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U.S. House still in turmoil with no speaker elected on 2nd day of voting

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U.S. House still in turmoil with no speaker elected on 2nd day of voting

U.S. House still in turmoil with no speaker elected on 2nd day of voting

The U.S. House of Representatives remained in turmoil with no speaker elected on the second day of voting.

House members voted on Wednesday night to adjourn until noon Thursday, prolonging a historical political stalemate that has paralysed the lower chamber.

U.S. Congressman, Kevin McCarthy, a Republican from California, failed to secure enough votes three times earlier in the day due to intra-party division.

House members voted three times on Tuesday the opening day of the divided 118th Congress, but McCarthy fell short of the necessary votes to be the next speaker.

It was the first time a House speaker who maintained order, managed its proceedings, and governed the administration of its business on the lower chamber’s floor hadn’t been elected on the first ballot in 100 years.

The 435-seat House will have to vote until a speaker is elected with a majority of votes.

Before that, members cannot be sworn in and committees cannot be formed with the rest of the business stalled.

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U.S. Congresswoman, Elissa Slotkin, a Michigan Democrat, tweeted that the infighting “isn’t just a shame for Republicans, it’s bad for the entire country.”

U.S. President, Joe Biden, a Democrat, reacted to the political drama surrounding the House speakership vote on Wednesday morning.

According to him, it’s embarrassing the way it’s taking so long.

“How do you think this looks to the rest of the world?

“It’s not a good look. It’s not a good thing,” Biden told reporters at the White House before leaving for Hebron, Kentucky.

McCarthy has the support of most House Republicans and former U.S. President, Donald Trump.

But a handful of hardliners have opposed his bid to lead the conference by arguing that he is insufficiently conservative while refusing to decentralise the speaker’s power.

The House has elected a speaker 127 times since 1789.

There have been 14 instances of speaker elections requiring multiple ballots.

Thirteen of 14 multiple-ballot elections occurred before the Civil War, when party divisions were more nebulous, according to Congressional historians.

The last time a speaker election required two or more votes on the floor happened in 1923.

Harvard legal scholar, Laurence Tribe, tweeted on Wednesday that the House of Representatives, unlike the Senate, was not a continuing body.

“It must reassemble itself without full constitutional authority every two years, like someone rebuilding a ship on the open seas.

“But when the voyage is this rough, that’s a sign of dysfunction,” Tribe said.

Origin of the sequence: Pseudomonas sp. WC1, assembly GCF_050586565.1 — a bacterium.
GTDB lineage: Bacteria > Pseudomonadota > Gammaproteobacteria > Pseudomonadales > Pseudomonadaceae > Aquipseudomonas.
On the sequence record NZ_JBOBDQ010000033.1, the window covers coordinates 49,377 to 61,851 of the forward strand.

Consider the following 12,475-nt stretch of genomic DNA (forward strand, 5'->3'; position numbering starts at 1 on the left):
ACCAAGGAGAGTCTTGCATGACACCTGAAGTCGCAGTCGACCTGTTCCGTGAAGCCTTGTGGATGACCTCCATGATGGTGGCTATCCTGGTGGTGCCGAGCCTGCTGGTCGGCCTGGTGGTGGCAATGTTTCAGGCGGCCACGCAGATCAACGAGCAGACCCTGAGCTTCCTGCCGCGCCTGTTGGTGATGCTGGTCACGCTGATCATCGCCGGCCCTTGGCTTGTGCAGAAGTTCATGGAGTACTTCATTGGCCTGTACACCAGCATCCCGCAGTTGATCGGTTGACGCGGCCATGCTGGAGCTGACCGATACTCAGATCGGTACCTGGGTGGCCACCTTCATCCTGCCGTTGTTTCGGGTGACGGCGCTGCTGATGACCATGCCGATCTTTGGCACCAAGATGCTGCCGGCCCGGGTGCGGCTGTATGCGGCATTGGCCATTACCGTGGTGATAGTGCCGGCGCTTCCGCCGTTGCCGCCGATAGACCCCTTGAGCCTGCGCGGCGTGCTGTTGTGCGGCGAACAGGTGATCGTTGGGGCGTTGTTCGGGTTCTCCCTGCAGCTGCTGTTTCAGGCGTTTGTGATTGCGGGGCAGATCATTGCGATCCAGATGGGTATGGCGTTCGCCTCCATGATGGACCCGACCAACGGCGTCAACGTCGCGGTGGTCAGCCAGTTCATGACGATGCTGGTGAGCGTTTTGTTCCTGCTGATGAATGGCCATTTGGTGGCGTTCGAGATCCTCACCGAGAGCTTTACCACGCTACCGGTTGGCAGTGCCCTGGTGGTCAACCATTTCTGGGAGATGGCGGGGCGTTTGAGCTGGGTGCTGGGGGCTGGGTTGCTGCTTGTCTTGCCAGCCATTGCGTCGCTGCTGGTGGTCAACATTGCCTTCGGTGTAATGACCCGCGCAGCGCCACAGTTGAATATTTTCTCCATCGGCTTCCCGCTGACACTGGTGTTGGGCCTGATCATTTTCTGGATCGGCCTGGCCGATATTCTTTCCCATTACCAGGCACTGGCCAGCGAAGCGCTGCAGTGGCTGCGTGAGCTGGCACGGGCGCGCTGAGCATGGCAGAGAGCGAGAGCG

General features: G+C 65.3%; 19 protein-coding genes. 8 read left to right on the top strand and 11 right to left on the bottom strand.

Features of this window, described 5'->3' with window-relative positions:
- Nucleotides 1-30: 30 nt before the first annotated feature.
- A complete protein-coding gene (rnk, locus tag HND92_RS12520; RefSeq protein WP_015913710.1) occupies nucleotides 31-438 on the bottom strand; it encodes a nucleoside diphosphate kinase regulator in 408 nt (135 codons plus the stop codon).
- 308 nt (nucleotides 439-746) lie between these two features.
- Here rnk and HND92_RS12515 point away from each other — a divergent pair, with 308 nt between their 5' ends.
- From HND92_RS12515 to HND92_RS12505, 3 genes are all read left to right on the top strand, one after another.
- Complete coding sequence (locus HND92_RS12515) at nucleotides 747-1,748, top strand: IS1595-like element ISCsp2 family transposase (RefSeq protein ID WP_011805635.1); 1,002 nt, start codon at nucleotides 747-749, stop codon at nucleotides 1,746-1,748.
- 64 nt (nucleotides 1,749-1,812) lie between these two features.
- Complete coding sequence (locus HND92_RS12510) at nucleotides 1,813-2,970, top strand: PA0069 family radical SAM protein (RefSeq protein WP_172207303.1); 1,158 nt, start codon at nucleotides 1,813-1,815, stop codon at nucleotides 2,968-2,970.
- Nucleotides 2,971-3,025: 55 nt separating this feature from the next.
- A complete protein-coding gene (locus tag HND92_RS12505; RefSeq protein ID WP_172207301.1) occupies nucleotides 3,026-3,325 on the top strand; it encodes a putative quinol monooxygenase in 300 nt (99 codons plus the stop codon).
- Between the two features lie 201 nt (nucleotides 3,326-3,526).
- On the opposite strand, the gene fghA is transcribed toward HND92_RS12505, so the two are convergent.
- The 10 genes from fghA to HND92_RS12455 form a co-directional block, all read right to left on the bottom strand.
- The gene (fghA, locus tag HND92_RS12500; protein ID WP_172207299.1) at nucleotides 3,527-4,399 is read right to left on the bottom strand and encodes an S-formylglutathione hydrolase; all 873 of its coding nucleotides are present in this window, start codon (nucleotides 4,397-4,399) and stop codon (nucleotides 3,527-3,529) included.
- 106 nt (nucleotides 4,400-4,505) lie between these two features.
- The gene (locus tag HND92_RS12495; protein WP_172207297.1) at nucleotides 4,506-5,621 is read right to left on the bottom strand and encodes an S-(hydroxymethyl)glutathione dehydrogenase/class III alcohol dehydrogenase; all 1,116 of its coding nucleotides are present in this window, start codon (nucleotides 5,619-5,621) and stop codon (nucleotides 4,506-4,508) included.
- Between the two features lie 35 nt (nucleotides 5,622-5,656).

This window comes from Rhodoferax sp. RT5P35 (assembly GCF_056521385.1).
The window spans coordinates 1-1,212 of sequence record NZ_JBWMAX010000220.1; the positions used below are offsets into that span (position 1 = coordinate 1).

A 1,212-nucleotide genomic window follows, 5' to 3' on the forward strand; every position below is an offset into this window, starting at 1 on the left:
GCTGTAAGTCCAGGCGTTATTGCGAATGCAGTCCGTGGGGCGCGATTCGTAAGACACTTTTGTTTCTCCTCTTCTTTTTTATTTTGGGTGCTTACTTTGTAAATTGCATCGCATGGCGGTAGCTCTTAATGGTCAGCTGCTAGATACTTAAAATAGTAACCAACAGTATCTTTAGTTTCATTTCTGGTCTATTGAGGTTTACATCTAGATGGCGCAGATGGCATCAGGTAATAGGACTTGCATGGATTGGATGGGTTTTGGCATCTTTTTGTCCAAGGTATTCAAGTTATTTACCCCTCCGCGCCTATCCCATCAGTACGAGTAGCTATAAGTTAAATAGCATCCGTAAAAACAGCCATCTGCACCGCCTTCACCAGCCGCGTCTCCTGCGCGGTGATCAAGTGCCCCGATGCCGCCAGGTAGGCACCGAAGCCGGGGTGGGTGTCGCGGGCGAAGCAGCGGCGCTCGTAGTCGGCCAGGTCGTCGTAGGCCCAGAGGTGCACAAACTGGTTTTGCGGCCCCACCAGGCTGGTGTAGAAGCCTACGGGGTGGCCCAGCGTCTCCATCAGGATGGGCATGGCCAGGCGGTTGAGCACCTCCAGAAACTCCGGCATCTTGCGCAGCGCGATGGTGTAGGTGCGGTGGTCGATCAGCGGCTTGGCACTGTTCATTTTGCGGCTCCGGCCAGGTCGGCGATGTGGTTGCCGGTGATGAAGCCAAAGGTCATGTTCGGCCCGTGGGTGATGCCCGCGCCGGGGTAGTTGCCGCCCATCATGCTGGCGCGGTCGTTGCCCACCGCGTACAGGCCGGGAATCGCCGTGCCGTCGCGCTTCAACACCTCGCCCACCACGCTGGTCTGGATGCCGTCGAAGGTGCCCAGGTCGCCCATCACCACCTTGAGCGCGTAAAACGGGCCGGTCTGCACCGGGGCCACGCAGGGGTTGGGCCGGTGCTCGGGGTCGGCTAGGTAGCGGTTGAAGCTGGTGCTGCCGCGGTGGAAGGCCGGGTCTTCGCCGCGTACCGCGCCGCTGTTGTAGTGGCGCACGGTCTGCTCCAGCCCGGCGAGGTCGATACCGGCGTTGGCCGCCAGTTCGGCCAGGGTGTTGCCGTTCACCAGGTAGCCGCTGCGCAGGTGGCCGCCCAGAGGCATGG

All House Democrats have voted for Congressman Hakeem Jeffries, a New York Democrat, to be the speaker.

Though it’s unlikely for Jeffries to attain the position, he is set to become the first African American lawmaker to lead a party in either chamber of the U.S. Congress.

Republicans flipped the House in the 2022 midterm elections while Democrats held onto their majority in the Senate.

The new Congress convened for the first time on Tuesday, with U.S. Vice President, Kamala Harris, presiding over the opening of the 100-people upper chamber in which Democrats control 51 seats versus 49 for Republicans.

Chuck Schumer from New York and Mitch McConnell from Kentucky remain the Senate majority leader and minority leader, respectively.

U.S. House still in turmoil with no speaker elected on 2nd day of voting

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Foreign

Biden Vows to Maintain NATO Strength Amid Election Concerns

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Biden Vows to Maintain NATO Strength Amid Election Concerns
Biden Vows to Maintain NATO Strength Amid Election Concerns

Biden Vows to Maintain NATO Strength Amid Election Concerns

U.S. President Joe Biden closed a three-day NATO summit in Washington on Thursday by reaffirming his commitment to a robust NATO, amid a press conference that also touched on U.S. politics and concerns about his mental fitness.

Biden, 81, is facing calls to step aside for another Democratic candidate in the upcoming presidential race due to fears of mental decline. The Republican Party is expected to nominate former President Donald Trump, 78, at its convention starting Monday in Milwaukee, Wisconsin.

Biden criticized Trump’s stance on NATO, stating, “My predecessor has made it clear he has no commitment to NATO. He’s made it clear that he would feel no obligation to honor Article 5 of the NATO treaty, which commits all allies to respond if one is attacked. But I made it clear a strong NATO is essential to American security. And I believe the obligation of Article 5 is sacred.”

“I will not bow down to Putin. I will not walk away from Ukraine. I will keep NATO strong,” Biden emphasized.